If Congress does not appropriate the money by March 31, then any of the participants could back out of the deal.
Obama administration officials and congressional leaders will continue negotiating Thursday on how Congress can pass a $1.15 billion appropriation to settle the black farmers' discrimination case against the Agriculture Department, an aide to House Judiciary Chairman John Conyers said late Wednesday.
"They're still talking. The conversations will roll into tomorrow," the Conyers aide said after emerging from a meeting between Conyers, Agriculture Secretary Tom Vilsack, House Agriculture Appropriations Subcommittee Chairwoman Rosa DeLauro, D-Conn., and National Black Farmers Association President John Boyd.
Time is of the essence because an agreement that USDA and the Justice Department worked out with the black farmers' lawyers says that if Congress does not appropriate the money by March 31, any of the participants -- the farmers, their lawyers or the administration -- can walk away from the deal.
Boyd said he has not decided what action his group would take if the appropriation is not passed by the deadline. The black farmers wanted a $2.5 billion settlement, but agreed to $1.25 billion -- $100 million from the 2008 farm bill plus the $1.15 billion appropriation -- because they are getting older and want the case to end, he added. "If they get their money, they would have a few years to enjoy," Boyd said.
The White House signaled Wednesday it wants the matter concluded. "President Obama is committed to ensuring that the black farmers' settlement is finalized and that the farmers and their descendants get the relief they deserve," a White House official told CongressDaily. "This is an issue he worked on as a member of the Senate, and he is determined to see it through to its rightful conclusion. With this in mind, we are working diligently with members of Congress to find the best vehicle as we develop a final package."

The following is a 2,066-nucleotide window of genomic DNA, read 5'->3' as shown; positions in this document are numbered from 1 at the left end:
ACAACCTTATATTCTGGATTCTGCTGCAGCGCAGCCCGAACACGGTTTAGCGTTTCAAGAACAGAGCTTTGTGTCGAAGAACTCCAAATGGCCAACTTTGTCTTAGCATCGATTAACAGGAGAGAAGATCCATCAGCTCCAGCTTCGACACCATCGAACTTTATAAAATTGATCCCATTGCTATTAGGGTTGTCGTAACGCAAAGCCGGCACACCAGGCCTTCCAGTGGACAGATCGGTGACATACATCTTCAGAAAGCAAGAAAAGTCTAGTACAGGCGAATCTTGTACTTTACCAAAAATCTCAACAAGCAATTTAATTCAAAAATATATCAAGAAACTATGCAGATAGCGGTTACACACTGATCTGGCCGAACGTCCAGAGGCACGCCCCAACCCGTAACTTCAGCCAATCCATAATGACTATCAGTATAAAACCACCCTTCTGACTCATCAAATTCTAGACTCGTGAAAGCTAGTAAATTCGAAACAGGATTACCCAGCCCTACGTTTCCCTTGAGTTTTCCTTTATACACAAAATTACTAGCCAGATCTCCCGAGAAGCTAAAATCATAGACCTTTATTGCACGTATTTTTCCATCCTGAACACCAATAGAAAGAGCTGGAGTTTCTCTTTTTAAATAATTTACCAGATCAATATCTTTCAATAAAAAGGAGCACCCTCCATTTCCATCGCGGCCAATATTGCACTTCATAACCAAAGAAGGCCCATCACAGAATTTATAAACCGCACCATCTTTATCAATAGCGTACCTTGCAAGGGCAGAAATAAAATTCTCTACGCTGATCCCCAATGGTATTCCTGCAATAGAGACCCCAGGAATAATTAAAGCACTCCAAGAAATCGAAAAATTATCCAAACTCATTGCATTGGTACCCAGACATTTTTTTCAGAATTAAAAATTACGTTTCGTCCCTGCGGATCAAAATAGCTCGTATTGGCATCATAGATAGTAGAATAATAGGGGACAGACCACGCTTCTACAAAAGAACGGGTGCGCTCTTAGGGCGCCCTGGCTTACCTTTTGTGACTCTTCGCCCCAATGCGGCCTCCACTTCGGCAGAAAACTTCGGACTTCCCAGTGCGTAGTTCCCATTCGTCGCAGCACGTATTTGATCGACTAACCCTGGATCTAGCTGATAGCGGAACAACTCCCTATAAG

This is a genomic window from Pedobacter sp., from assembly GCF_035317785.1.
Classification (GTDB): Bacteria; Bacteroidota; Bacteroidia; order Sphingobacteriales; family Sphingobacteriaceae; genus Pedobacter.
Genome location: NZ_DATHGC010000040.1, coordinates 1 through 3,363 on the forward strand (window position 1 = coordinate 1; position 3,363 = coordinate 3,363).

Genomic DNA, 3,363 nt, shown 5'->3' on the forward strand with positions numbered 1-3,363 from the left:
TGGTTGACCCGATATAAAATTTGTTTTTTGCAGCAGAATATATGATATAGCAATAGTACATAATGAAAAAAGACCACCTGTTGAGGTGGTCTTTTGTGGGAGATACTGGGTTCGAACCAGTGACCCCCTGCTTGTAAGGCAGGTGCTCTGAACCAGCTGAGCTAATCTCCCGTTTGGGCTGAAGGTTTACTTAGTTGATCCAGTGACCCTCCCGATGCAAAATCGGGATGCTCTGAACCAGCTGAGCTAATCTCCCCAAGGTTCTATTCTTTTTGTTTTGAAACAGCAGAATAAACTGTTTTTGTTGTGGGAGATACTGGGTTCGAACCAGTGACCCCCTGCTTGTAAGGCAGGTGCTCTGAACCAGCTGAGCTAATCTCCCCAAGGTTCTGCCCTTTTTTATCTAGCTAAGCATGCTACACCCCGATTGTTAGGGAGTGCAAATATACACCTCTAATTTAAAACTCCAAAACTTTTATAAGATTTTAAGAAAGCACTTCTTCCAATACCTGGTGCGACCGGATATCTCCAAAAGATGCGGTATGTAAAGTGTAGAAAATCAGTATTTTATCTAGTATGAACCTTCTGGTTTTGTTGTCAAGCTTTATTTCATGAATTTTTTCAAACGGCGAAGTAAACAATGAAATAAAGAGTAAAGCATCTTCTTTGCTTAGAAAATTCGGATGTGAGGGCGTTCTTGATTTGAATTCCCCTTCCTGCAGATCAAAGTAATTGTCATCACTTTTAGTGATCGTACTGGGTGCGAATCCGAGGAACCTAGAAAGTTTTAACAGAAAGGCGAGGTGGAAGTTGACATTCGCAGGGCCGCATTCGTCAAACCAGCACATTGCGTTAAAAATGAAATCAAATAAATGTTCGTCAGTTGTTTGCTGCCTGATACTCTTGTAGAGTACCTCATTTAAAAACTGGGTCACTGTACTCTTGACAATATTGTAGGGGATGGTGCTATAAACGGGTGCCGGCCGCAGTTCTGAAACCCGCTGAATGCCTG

Earlier Wednesday, at a news conference, Conyers and Boyd complained that, while Vilsack has said that Congress should pass the appropriation on an emergency basis, the White House has not formally submitted an emergency declaration to the House.
During the news conference, Conyers had an aide call Vilsack to set up a meeting and invited reporters to go along to USDA. But Vilsack decided instead to go to Capitol Hill.
Sen. Kay Hagan, D-N.C., also spoke at the press conference and said the farmers should get their money because "they've been waiting too long." Hagen said that Sen. Daniel Inouye, D-Hawaii, had tried to attach a provision to provide the money to the tax extenders bill, but it had been ruled out of order.
The black farmers have charged that USDA discriminated against them in farm and housing loans.
Dan Glickman, Agriculture secretary in the Clinton administration, settled the initial class action suit known as Pigford I. But some farmers did not file their papers by the deadline for filing claims, and the 2008 farm bill allowed them to refile their cases under what has become known as Pigford II.
The settlements for the Pigford I case came out of the Justice Department judgment fund, but Vilsack has noted that the 2008 farm bill said the judgment fund could not be used to settle the Pigford II cases and that an appropriation was necessary.
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